Managing and Insuring Professional Liability Risks
The Independent Consultant
Managing and Insuring Professional Liability Risks
by Mary E. Whisenand
Editor's Note: In our last two issues (October 2006 and January 2007), we ran a series of articles contributed by Mary Whisenand that explained how to understand some of the common features and limits of professional liability insurance policies. Here we conclude that series with some other tips and checklists that can help professionals minimize their liability risk and evaluate their coverage needs and options for their remaining risk.
AREAS OF PRACTICE FROM A LIABILITY INSURANCE PERSPECTIVE
There are three main areas any carrier will consider when underwriting a consulting firm for professional liability (malpractice) insurance. They are the firm's past claim history, their systems and procedures, and their areas of practice. This is why many carriers use an additional supplement for a specific area of practice in their underwriting review.
The amount of consideration given to each category often varies from one carrier to another. Indeed, some carriers will change their focus depending on their overall claim experience. Professional liability insurance rates are determined by an actuarial study of the areas of practice and the claims stemming from those specific areas of practice.
It is important to know that most professional liability insurance products do not restrict coverage to cover ONLY those areas of practice listed on an application. The majority, if not all, of the insurance companies are insuring a consultant for their professional services and the performance (or lack thereof) of those services. Some companies write their policy form to exclude the more hazardous areas. Others may restrict coverage through the use of specific endorsements that are attached through the underwriting process.
Only the consultant can determine how confident they are in a given area of practice to meet the commitment of being their client's advocate. Knowing their limitations is important. Strictly from an underwriting perspective a carrier would prefer to see a consultant concentrating in a few areas of practice where they can thoroughly know the business and procedures as opposed to looking at an application that has a broad range of areas. However, insurance carriers are aware there are business considerations for a consultant, especially the sole practitioner, who may not be in an economic position to turn away business.
There are alternatives available such as associating on a case by case basis with a consultant who specializes in a certain area of practice or using a referral fee system with other firms. It may be in a firm's best interest to develop a network of firms that can share their level of expertise in certain areas. All parties win when clients are served, firms are profitable and insurance carriers are involved in fewer claims.
RISK MANAGEMENT TIPS
As the professional liability insurance market continues to change, professionals are faced with new underwriting restrictions, policy limitations and carrier requirements. Here are some tips to consider when evaluating your firm's risk management practice and procedures. Following these tips does not prevent claims. The information is presented as a tool to educate firms on why malpractice insurance carriers ask certain questions and to help identify practice procedures that help minimize the threat of a legal malpractice action. It is not intended to prevent any legal malpractice action. It should be used only as a guide for implementing procedures that could lead to the avoidance of such actions.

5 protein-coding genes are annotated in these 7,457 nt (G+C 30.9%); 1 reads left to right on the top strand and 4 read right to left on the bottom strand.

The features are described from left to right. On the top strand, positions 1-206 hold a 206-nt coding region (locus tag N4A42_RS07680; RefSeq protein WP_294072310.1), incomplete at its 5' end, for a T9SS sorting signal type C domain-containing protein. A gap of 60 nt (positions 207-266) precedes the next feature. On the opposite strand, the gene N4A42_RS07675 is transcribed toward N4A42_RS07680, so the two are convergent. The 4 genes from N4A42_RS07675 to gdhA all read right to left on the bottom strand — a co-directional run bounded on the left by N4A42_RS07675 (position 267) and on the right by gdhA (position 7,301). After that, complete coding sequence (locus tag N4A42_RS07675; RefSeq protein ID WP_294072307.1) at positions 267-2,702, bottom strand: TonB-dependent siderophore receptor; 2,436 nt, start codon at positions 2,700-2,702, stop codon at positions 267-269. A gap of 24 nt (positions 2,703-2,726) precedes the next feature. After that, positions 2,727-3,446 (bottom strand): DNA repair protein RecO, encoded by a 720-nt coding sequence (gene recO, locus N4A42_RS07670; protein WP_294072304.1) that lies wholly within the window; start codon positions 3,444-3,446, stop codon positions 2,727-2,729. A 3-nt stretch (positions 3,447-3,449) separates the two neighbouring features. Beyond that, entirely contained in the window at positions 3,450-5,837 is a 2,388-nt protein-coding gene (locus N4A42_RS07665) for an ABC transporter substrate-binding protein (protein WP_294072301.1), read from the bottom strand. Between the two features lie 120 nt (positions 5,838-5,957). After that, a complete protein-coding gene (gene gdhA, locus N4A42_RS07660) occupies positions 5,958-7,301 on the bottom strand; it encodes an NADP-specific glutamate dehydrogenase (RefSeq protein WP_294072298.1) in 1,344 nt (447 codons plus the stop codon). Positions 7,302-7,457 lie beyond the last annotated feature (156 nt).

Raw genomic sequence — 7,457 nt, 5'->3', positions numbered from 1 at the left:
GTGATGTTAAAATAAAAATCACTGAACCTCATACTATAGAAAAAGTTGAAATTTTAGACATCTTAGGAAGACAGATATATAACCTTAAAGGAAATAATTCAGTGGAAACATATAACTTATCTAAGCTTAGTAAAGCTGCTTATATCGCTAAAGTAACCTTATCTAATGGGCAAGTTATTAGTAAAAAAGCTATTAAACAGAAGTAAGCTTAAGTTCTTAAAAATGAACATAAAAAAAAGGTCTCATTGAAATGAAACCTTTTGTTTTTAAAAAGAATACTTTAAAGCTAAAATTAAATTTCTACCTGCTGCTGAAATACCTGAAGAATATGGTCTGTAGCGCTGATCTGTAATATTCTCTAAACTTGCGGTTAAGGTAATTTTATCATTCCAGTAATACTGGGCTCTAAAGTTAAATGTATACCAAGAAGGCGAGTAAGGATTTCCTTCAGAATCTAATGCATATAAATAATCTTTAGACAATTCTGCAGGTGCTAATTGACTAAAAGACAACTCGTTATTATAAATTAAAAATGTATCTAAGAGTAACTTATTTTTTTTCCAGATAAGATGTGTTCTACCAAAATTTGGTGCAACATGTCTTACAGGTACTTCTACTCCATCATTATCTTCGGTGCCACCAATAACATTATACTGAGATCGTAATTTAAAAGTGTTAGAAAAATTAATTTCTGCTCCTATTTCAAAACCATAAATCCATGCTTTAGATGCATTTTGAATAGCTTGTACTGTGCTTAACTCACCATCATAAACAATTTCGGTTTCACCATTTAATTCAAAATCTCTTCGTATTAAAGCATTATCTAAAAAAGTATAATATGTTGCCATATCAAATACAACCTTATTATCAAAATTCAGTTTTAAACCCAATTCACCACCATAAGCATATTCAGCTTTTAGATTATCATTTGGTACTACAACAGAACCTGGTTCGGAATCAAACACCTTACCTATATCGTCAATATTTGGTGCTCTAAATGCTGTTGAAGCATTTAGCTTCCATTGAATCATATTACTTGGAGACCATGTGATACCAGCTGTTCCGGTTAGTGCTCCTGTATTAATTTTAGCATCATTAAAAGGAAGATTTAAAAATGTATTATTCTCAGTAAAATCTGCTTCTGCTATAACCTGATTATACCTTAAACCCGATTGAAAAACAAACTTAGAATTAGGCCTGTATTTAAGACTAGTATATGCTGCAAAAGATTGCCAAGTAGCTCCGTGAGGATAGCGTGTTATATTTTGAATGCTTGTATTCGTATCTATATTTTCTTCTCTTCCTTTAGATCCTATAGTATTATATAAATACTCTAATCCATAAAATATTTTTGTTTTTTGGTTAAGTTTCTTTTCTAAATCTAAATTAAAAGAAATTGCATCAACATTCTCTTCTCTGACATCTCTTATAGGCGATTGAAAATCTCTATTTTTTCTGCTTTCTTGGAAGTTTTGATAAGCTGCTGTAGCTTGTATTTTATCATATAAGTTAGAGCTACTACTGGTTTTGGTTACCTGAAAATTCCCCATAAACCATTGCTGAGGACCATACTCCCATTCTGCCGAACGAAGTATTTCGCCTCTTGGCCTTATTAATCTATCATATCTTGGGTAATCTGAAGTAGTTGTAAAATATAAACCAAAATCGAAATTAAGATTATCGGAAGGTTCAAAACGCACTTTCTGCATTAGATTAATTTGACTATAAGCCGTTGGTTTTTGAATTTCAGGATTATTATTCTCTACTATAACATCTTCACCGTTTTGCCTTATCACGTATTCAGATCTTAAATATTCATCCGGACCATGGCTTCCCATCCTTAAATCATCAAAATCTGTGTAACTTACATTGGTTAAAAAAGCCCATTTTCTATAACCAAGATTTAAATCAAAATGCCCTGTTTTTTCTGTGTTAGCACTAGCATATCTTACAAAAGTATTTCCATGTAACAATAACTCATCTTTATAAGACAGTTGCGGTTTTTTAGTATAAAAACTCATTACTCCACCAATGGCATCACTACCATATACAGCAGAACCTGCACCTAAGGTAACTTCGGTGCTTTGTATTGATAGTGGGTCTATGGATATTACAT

CLIENT / CONFLICTS OF INTEREST
Knowing how to check for and identify conflicts is essential to avoid a legal malpractice claim. Having a good client intake form is an excellent first step. In addition to the basic client and case information, client intake forms should contain the following:
ACCEPTING CLIENTS and/or CASES
Some items to keep in mind when considering an assignment include:
Important items to have in your agreement are:
SUITS FOR FEES
The practice of suing clients for unpaid fees often results in cross-complaints for malpractice. We suggest doing the following before bringing a lawsuit to collect outstanding fees:
Some firms utilize a procedure of using larger retainers, or a series of follow up letters with the periodic billing statements to help recover fees. Others will use a collection agency to pursue the matter before an actual suit is filed against the client. A final step is withdrawing from supporting the client.
QUESTIONS TO ASK AND ANSWER WHEN REVIEWING COVERAGE OPTIONS
No one can anticipate every situation or what specific carriers may ask of their applicants. Each carrier has its own underwriting criteria and decision-making process and you should confirm with your own carrier what they require. The following checklists can be used as a guide on what to provide to a carrier and what to look for when comparing coverages between one or more insurance companies.
Mary E. Whisenand, AR, RPLU, is a client executive with Marsh Affinity Group Services, which administers insurance coverage products that can be purchased through the SOA. For more information on their professional liability insurance offering to SOA members, you can call 800.323.2106 ext. 34479, e-mail , or visit their web site.
This article is for discussion purposes only. Use of any portion of this information will help to establish clear expectations between attorneys and their professional liability insurance carrier. It will not, however, provide absolute protection against a malpractice action. � March 2003 and July 2004 Marsh Affinity Group Services, a Service of Seabury & Smith. All rights reserved. Reproduction in whole or part without written permission is strictly prohibited.